Tuesday, April 15, 2008

The Village

My grandfather, Apolonio Robledo, says that when he was a kid there were only 13 houses in the village of Taretan, which everyone calls Tareta. No one knows when the village was founded or where the name comes from. Tareta was born of the hills and river that surround it, just came to life one day.

My grandfather was born on April 10, 1920. That makes him 88 years old. His mind is sharp and his arms are strong. A few years ago he suffered a fall from a ladder and landed on his knees. Any other man of his age would have been put in a wheel chair for life, my grandfather simply walks slower. He takes a cane along with him when he travels to town (Irapuato), but he tells me it's more for show, and he winks at me as he makes a chopping motion.

Tareta has plotted his death, put a curse on him, attempted to steal his lands, and broken his heart. My grandfather, however, is made of tougher stuff and he refuses to give up on this village, he knows it can be a better place

Here are a few shot's of life in the village.

This is Tareta. Most of the village is hidden as it drops down and away. Past the village are foreign owned businesses ( los americanos!!) that refuse to hire the local men and women citing a lack of preparedness. The underground water supply though seems to be good enough to take.

This is the home my grandfather currenlty lives in. Little by little he adds to it, an extra room here, a shower there, etc. It has three showers and two bathrooms, but no water! The nicer brick and tile work was completed by a "maestro", but the rest of the work is my grandfather's. This is the second or third house he has built in the village. He was the first to have a working toilet and shower by the way.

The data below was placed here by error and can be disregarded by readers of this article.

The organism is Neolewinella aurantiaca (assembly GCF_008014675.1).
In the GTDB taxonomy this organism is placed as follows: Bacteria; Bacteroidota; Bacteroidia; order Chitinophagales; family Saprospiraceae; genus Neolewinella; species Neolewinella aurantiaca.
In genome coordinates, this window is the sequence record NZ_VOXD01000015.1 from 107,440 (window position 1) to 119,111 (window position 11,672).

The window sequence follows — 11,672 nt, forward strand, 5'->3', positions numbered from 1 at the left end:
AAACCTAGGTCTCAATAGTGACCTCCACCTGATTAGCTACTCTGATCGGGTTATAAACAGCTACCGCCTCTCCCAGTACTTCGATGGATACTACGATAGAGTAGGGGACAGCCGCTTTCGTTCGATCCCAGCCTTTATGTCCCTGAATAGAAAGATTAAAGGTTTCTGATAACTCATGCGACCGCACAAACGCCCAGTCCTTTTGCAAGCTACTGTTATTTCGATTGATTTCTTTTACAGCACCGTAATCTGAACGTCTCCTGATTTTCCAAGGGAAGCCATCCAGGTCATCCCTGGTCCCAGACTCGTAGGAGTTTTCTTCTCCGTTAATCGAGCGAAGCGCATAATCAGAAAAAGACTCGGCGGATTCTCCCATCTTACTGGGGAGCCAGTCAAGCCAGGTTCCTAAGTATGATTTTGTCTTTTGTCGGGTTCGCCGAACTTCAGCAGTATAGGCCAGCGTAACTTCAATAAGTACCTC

Here is one of the altars in my grandfather's house. No altar is complete without the image of the Virgen, the Pope, or JFK. If you have all three it's a hat trick.

Here's Gloria doing the dishes old school. She is washing up in something called a "pila". It's an old fashioned wash basin that is made of cement and can be mounted anywhere. Since we were living out of water barrels, it was easier to do the dishes and other "water work" outside. The pila faces the backyard which is filled with fruit trees and a chicken with seven chicks, and in the distance you can see wheat fields and the mountains.

Here we are on our way to catch the bus into town. That's my grandfather with his cane/weapon, Herculana, his wife, and some thug that snuck in when no one was looking. Herculana is not my grandmother. She married my grandfather sometime after my grandmother, Marcelina, died after complications during childbirth. My mother was only 3 when Marcelina died, but she has regular visits with her via dreams.

More village pix soon.


felixchick said...

sounds like grandpa is feisty. so is my grandma. dont you love to hear their stories from way back when?

Talia said...

Great pics. How often do you visit Mexico? How long has it been?

Neil Kelly said...

Is that a pic of JFK next to the Pope?

Jesus said...

Erica: yeah, gramps has got stories, and I love hearing em all!

Talia: It's been about 6 years since I was last in Mexico (Monterrey) and about 23 years since I was in the village.

Neil: Yup, JFK AND the POPE